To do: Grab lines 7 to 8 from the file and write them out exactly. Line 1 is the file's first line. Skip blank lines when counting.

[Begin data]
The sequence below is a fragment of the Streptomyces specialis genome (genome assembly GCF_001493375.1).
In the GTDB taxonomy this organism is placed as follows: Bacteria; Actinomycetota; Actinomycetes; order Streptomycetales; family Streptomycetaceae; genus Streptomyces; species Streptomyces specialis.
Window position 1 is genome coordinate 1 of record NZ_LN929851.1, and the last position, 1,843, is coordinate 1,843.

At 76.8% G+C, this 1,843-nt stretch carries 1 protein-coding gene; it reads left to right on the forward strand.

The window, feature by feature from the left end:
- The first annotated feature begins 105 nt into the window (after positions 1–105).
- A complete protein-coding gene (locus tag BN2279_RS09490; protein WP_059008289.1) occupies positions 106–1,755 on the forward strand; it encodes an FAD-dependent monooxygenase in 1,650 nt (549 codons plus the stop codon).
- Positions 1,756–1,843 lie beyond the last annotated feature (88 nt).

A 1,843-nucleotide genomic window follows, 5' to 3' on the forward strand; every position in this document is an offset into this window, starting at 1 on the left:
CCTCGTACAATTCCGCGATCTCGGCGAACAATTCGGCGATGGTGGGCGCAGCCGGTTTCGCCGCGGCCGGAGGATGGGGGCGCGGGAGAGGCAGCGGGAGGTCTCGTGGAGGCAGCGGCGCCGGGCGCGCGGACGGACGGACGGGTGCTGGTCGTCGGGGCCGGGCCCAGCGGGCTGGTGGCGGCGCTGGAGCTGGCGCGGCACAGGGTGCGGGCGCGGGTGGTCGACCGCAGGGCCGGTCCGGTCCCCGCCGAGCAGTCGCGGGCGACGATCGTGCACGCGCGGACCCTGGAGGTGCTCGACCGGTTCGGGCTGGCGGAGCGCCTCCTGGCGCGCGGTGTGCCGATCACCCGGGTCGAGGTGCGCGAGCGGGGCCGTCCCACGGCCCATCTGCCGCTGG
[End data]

- A complete protein-coding gene (locus tag BN2279_RS09490; protein WP_059008289.1) occupies positions 106–1,755 on the forward strand; it encodes an FAD-dependent monooxygenase in 1,650 nt (549 codons plus the stop codon).
- Positions 1,756–1,843 lie beyond the last annotated feature (88 nt).